2 Litfield Place, Bristol BS8 3LS, UK
St. Paul, Clifton, St Paul's Rd, Bristol BS8 1LP, UK
Sarah Frances “Fanny” Alleyne (October 15, 1836 - August 16, 1884) was a friend of the Symonds family, and advocate of women’s higher education. Margaret Symonds recalled her as “a poet,1 a philosopher, and a woman of rare humanity and intelligence, [who] passed almost unknown to her generation, leaving but a few poems and many friends behind her”.2
Alleyne was born in Barbados, where her family’s wealth was built on sugar and cotton, farmed by enslaved people. The process of abolition was underway at the time of her birth, and compensation records show that her father, Charles Thomas Alleyne, applied to be compensated for 845 freed slaves on his estates.4 The family’s earnings allowed them a fashionable address in Clifton; Sarah grew up at 2 Litfield place, close to the rocks and gullies where John Addington Symonds played as a child.
2 Litfield place
As an adult, Alleyne was active in the Clifton Association for the Higher Education of Women, for whom Symonds was a prominent lecturer. When Catherine Winkworth became secretary, Alleyne was soon appointed her co-secretary,5 and 2 Litfield place was co-opted as the venue for Italian classes (Symonds himself taught at St Paul’s hall, Clifton.) Alleyne continued to support the activities of the Association and its successor University College, administrating scholarships and local exams to promote women’s access to Oxford and Cambridge.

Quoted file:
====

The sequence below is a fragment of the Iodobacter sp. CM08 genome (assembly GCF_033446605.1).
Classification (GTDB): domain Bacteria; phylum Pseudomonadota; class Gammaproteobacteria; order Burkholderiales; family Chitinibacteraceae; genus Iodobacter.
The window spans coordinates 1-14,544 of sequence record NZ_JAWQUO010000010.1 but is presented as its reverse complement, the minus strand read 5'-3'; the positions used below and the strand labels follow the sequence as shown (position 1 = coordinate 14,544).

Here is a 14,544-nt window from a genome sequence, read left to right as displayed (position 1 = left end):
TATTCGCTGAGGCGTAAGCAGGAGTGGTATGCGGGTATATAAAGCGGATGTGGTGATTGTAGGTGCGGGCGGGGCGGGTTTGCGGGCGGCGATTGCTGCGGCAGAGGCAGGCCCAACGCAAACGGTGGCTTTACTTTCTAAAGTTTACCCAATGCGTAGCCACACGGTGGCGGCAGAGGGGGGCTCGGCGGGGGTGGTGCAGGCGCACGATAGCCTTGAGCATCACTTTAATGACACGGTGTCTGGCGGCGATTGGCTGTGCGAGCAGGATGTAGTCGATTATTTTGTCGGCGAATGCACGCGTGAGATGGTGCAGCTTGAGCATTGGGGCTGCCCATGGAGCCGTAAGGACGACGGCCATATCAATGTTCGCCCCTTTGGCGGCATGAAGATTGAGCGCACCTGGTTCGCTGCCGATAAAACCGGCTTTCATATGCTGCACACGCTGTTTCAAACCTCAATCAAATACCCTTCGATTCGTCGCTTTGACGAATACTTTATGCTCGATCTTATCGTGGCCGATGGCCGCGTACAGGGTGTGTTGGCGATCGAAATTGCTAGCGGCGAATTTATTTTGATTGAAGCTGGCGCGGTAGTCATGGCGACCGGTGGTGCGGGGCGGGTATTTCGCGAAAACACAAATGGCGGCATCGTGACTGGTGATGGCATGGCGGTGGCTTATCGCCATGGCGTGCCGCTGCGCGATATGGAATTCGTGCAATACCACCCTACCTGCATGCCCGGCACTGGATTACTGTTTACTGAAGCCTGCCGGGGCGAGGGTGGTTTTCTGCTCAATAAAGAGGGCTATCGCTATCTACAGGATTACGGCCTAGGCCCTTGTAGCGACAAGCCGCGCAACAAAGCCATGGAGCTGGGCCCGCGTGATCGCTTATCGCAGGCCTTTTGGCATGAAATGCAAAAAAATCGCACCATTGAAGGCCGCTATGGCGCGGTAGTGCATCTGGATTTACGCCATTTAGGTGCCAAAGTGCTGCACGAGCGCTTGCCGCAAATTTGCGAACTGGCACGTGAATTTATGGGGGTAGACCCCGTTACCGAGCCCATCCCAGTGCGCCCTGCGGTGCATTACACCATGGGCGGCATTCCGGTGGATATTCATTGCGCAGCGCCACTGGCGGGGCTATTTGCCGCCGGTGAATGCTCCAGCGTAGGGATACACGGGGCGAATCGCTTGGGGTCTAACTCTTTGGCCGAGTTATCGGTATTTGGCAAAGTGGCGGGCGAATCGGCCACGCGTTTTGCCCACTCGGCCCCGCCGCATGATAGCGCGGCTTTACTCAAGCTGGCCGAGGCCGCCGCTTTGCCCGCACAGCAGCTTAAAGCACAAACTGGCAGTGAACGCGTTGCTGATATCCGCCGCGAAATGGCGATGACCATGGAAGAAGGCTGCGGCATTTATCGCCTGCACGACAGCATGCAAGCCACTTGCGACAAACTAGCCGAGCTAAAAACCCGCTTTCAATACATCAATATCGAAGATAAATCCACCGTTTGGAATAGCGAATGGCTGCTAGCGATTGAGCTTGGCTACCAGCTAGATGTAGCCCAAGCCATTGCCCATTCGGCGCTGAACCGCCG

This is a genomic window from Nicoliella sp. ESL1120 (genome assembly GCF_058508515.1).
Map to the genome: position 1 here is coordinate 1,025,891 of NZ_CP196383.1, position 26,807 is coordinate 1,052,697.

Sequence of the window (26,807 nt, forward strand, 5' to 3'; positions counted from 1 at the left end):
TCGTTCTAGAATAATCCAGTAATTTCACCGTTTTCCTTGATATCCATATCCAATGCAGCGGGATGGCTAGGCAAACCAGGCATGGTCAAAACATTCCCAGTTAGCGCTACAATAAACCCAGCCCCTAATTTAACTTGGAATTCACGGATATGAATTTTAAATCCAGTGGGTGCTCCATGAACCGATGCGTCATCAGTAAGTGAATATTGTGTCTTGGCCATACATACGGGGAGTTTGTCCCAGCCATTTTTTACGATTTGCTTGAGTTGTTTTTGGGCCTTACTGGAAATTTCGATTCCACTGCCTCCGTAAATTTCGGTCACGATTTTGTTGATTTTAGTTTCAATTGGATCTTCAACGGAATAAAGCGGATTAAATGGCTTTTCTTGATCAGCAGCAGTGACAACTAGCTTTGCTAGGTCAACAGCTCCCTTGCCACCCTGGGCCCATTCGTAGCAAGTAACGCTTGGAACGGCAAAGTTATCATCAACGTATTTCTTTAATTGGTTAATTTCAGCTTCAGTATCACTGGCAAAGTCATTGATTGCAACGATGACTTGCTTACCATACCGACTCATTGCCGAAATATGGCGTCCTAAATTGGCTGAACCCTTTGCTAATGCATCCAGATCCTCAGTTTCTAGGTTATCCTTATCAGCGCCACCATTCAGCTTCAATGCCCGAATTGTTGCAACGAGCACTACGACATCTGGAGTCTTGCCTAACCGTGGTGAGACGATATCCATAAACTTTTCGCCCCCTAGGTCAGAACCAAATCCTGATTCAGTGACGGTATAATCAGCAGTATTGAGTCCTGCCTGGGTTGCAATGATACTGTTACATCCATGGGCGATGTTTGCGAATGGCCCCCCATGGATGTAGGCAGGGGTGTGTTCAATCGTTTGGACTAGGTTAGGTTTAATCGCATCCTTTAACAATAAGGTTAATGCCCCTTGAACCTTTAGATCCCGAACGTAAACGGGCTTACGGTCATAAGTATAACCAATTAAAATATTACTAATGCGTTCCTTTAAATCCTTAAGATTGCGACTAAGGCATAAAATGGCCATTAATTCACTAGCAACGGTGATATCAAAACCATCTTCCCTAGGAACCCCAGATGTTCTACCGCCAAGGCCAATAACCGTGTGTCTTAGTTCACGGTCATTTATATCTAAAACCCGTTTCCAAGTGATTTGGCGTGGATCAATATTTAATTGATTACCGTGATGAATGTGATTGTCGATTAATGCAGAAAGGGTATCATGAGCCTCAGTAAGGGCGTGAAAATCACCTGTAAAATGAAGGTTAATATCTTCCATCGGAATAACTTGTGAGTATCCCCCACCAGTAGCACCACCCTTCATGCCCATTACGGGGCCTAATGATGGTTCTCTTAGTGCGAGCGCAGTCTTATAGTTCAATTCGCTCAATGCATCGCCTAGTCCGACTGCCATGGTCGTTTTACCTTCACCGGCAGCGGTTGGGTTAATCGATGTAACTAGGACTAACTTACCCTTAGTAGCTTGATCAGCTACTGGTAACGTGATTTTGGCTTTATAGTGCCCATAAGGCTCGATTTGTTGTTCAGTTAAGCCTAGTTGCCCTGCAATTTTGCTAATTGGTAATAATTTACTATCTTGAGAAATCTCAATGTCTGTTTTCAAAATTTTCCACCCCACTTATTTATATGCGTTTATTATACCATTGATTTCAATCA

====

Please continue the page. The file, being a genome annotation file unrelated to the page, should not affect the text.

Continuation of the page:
Beyond her educational connections, Alleyne was close to the Symonds family, and seems to have been on hand when difficulty descended: In 1874, Charlotte Symonds fell ill with Scarlet Fever in her parents’ absence, and Alleyne brought the family’s other daughters into her home to protect them from exposure;6 later, when Symonds’ own health suffered a crisis, Alleyne joined the family on the long expedition to Switzerland.
In the years following Symonds’ departure from Bristol, Alleyne produced English translations of much of Eduard Zeller’s writing on Greek philosophy – a task which Symonds himself had attempted but found “intolerably irksome”.8 In 1884, Symonds received news of Alleyne’s death.
Alleyne was buried at St Pauls, Clifton, on the 21st of August 1884. Katherine Symonds was named as God-daughter in her will.